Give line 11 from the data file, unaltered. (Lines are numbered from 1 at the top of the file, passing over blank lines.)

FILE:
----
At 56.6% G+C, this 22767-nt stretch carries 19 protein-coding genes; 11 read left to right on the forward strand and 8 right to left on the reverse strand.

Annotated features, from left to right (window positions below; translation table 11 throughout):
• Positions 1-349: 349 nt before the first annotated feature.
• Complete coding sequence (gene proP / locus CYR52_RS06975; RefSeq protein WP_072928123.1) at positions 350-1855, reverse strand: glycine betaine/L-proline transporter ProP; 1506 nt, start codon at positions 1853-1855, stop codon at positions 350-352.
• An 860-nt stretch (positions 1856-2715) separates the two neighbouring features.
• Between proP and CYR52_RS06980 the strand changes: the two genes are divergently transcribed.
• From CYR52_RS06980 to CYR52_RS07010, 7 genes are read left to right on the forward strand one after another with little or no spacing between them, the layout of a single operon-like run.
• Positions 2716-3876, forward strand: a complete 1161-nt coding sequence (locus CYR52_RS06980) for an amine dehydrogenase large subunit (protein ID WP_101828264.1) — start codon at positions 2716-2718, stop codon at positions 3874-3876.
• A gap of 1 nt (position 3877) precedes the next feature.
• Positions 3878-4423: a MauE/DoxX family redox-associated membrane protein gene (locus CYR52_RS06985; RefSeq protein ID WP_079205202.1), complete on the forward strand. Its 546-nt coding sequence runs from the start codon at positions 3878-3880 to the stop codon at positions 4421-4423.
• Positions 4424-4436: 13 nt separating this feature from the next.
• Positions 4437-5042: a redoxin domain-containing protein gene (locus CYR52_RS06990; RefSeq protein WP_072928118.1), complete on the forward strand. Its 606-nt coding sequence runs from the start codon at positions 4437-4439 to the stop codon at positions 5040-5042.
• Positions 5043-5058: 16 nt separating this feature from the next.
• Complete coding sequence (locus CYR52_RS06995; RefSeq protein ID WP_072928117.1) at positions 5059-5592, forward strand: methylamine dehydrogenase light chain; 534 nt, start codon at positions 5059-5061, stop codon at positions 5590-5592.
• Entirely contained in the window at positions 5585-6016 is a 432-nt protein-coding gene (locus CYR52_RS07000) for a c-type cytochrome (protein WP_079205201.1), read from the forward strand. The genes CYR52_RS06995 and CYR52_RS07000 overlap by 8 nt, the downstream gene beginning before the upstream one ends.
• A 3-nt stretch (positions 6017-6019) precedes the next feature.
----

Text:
• Positions 4424-4436: 13 nt separating this feature from the next.